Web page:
Al-Qaeda in the Land of the Islamic Maghreb (AQIM), to give its full name in English, has its roots in the bitter Algerian civil war of the early 1990s, but has since evolved to take on a more international Islamist agenda.
Its reach has also expanded across the Sahel region south of the Sahara Desert, attracting members from Mauritania, Morocco, Niger and Senegal as well as from within Mali where, in alliance with other Islamists, it is fighting French troops on the ground.
During the Mali crisis, its fighters have dramatically increased their profile, allowing them to further their aim of spreading Islamic law and jihad across West Africa.
AQIM’s influence over other nascent Islamist cells comes from its wealth: it is one of the region’s best-armed groups thanks to the money it makes from kidnapping Westerners and drug and cigarette trafficking across the Sahara.
It emerged in early 2007, after a feared militant group, the Salafist Group for Preaching and Combat (GSPC), aligned itself with Osama Bin Laden’s international network.
Back in the 1990s, against a background of Islamist political groups testing their strength across North Africa, the military-backed authorities in Algeria at first permitted the Islamists to play a full part in the nation’s political life.
Prince Harry says he is “longing” to spend some time with his family after arriving back in Britain following his 20-week deployment in Afghanistan.
He said he had enjoyed “blue sky” and “a bit of comedy” during a period of “decompression” at a base in Cyprus.
Speaking at RAF Brize Norton, in Oxfordshire, he said he was hoping to “take on more royal stuff” in 2013.
Earlier this week he said he had shot at Taliban insurgents while an Apache helicopter co-pilot gunner.
Asked about the pregnancy of his sister-in-law, the Duchess of Cambridge, he told journalists: “I’m longing to see my brother and sister-in-law, as with any of the soldiers who’ve just come off the plane after four-and-half months away.
“I really am longing to catch up with people behind closed doors – you guys aren’t invited.”
David Cameron has said the British people must “have their say” on Europe as he pledged an in/out referendum if the Conservatives win the election.
The prime minister said he wanted to renegotiate the UK’s relationship with the EU and then give people the “simple choice” between staying in under those new terms, or leaving the EU.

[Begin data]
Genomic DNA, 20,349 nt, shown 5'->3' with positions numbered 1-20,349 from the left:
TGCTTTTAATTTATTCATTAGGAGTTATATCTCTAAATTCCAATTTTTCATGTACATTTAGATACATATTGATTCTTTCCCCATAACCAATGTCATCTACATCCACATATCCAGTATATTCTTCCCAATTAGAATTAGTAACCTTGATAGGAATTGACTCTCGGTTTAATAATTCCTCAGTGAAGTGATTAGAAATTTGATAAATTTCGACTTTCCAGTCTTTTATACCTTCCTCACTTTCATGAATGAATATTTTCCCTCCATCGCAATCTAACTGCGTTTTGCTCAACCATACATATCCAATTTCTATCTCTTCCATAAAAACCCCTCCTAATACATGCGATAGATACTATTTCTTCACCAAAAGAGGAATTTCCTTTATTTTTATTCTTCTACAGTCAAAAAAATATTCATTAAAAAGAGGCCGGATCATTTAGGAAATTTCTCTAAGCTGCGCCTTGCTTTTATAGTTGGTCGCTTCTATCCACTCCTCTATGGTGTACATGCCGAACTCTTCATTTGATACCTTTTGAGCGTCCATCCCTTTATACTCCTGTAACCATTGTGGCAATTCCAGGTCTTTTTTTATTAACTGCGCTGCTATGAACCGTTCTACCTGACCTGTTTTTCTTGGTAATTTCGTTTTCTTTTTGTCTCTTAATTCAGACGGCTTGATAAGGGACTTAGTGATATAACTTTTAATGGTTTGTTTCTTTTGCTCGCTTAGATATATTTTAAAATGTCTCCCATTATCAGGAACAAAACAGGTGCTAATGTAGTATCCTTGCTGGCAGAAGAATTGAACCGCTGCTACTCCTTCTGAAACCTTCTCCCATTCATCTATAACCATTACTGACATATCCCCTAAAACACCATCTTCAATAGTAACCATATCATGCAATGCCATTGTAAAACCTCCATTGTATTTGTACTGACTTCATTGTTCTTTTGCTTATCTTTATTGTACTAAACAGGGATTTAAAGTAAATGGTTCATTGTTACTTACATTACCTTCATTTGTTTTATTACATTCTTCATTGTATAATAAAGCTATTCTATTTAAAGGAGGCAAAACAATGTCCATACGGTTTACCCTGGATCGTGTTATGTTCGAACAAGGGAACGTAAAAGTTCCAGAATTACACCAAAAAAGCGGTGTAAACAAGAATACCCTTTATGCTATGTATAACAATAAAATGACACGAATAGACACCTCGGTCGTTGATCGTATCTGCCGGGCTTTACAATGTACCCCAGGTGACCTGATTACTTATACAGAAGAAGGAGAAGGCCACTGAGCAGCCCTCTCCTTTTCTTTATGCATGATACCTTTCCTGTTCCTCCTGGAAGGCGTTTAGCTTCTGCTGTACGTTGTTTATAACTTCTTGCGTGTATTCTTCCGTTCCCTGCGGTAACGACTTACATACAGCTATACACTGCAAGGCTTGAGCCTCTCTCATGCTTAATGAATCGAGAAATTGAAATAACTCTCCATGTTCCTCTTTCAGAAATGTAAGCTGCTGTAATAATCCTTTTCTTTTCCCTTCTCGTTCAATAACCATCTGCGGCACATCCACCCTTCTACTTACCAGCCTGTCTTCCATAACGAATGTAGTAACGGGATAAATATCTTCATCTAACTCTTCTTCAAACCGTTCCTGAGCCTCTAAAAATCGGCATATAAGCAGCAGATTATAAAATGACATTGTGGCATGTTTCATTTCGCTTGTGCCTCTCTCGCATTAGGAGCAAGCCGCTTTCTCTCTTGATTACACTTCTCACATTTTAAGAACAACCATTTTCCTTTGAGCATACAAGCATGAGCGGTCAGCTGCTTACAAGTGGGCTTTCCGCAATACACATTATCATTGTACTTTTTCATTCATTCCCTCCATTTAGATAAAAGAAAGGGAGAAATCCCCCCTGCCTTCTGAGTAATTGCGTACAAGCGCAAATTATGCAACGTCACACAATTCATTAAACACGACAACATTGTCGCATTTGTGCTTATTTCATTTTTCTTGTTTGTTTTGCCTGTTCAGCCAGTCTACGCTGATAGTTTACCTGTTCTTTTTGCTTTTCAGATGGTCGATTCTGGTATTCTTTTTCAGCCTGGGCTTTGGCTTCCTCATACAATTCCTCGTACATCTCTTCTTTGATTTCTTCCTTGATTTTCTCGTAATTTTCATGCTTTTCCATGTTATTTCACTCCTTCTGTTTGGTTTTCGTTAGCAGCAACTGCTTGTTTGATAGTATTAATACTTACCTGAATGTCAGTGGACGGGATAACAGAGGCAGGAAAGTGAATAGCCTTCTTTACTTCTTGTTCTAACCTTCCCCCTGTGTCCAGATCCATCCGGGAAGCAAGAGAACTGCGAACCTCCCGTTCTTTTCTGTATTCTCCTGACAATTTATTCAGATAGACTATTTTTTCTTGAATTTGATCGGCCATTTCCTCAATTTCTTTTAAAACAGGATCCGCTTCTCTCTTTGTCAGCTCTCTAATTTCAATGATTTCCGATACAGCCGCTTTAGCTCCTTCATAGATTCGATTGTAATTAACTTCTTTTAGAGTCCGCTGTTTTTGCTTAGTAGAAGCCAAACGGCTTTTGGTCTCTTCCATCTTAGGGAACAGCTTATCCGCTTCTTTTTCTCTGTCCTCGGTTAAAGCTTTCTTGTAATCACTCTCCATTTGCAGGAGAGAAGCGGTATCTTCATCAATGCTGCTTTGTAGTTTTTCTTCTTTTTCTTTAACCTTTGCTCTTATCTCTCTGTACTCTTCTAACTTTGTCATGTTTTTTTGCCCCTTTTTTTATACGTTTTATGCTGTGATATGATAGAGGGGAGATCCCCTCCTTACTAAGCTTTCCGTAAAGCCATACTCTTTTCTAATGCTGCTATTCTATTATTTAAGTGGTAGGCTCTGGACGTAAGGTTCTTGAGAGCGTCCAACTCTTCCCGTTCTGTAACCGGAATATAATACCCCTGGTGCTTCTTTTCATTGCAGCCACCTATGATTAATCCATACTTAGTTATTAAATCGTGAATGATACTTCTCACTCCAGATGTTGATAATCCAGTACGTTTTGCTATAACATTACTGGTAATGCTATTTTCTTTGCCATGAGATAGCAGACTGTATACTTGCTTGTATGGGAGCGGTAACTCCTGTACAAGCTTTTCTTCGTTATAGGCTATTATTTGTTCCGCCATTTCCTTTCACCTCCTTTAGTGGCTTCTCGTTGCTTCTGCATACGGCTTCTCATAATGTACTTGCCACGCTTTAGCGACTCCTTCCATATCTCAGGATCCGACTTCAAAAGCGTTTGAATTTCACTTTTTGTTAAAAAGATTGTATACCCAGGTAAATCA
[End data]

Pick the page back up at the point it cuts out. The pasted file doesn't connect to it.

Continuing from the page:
The news was welcomed by Eurosceptics who have long campaigned for a vote.
France and Germany both warned the UK could not “cherry pick” EU membership.
During noisy Prime Minister’s Questions exchanges in Parliament, Labour leader Ed Miliband said Mr Cameron was “running scared” of the UK Independence Party, whose poll ratings have been rising.
Mr Miliband, who said he opposed holding an in/out referendum, said Mr Cameron was “going to put Britain through years of uncertainty, and take a huge gamble with our economy.”
The wife of a British man killed in the Algeria hostage crisis has spoken of being “so proud” of her husband.
Sebastian John has been named by the Foreign and Commonwealth Office as being one of the victims of the siege.
His wife, Nicola John, said the Loughborough University graduate was “the most amazing person… a fantastic husband, father, son and brother”.
Six UK nationals are thought to have been among 37 foreigners killed in the attack at the In Amenas gas plant.
Mrs John added: “There won’t be a moment that goes by where we won’t think of him.
“We are so proud of Sebastian for all he achieved in his life. He was taken away from us too early and in the most tragic circumstances.
A passenger due to be collected by a helicopter which crashed in central London had suggested the pilot delay taking off, it has been revealed.
Pilot Capt Pete Barnes and a pedestrian died when the helicopter hit a crane in Vauxhall on 16 January.
A report by the Air Accidents Investigation Branch shows the client had concerns about the weather and twice suggested take-off be delayed.
The pilot responded by saying he was already starting his engines.
The interim report into the crash also says evidence indicates the top of the crane on The Tower, St George Wharf, was obscured by cloud and details the final exchange between the pilot and the air traffic controller.